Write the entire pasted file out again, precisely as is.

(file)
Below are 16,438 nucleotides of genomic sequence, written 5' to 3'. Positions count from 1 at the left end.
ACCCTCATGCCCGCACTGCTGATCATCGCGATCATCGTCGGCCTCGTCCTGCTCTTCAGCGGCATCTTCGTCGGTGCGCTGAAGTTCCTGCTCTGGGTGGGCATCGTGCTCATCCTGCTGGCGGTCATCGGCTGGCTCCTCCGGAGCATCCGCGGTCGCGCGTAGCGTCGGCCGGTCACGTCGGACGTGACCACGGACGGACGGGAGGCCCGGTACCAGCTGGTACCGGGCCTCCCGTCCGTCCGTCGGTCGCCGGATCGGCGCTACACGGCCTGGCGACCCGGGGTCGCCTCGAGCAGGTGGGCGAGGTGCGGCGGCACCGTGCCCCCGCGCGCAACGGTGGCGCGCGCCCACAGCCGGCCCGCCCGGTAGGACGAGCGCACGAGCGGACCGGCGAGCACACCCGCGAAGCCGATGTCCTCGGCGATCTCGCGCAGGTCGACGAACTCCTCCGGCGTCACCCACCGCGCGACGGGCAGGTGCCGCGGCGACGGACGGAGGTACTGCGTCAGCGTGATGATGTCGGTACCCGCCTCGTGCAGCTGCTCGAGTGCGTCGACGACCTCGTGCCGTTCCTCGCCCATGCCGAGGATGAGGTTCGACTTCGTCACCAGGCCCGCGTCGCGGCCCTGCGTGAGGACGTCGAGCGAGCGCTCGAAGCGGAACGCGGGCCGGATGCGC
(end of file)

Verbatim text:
Below are 16,438 nucleotides of genomic sequence, written 5' to 3'. Positions count from 1 at the left end.
ACCCTCATGCCCGCACTGCTGATCATCGCGATCATCGTCGGCCTCGTCCTGCTCTTCAGCGGCATCTTCGTCGGTGCGCTGAAGTTCCTGCTCTGGGTGGGCATCGTGCTCATCCTGCTGGCGGTCATCGGCTGGCTCCTCCGGAGCATCCGCGGTCGCGCGTAGCGTCGGCCGGTCACGTCGGACGTGACCACGGACGGACGGGAGGCCCGGTACCAGCTGGTACCGGGCCTCCCGTCCGTCCGTCGGTCGCCGGATCGGCGCTACACGGCCTGGCGACCCGGGGTCGCCTCGAGCAGGTGGGCGAGGTGCGGCGGCACCGTGCCCCCGCGCGCAACGGTGGCGCGCGCCCACAGCCGGCCCGCCCGGTAGGACGAGCGCACGAGCGGACCGGCGAGCACACCCGCGAAGCCGATGTCCTCGGCGATCTCGCGCAGGTCGACGAACTCCTCCGGCGTCACCCACCGCGCGACGGGCAGGTGCCGCGGCGACGGACGGAGGTACTGCGTCAGCGTGATGATGTCGGTACCCGCCTCGTGCAGCTGCTCGAGTGCGTCGACGACCTCGTGCCGTTCCTCGCCCATGCCGAGGATGAGGTTCGACTTCGTCACCAGGCCCGCGTCGCGGCCCTGCGTGAGGACGTCGAGCGAGCGCTCGAAGCGGAACGCGGGCCGGATGCGC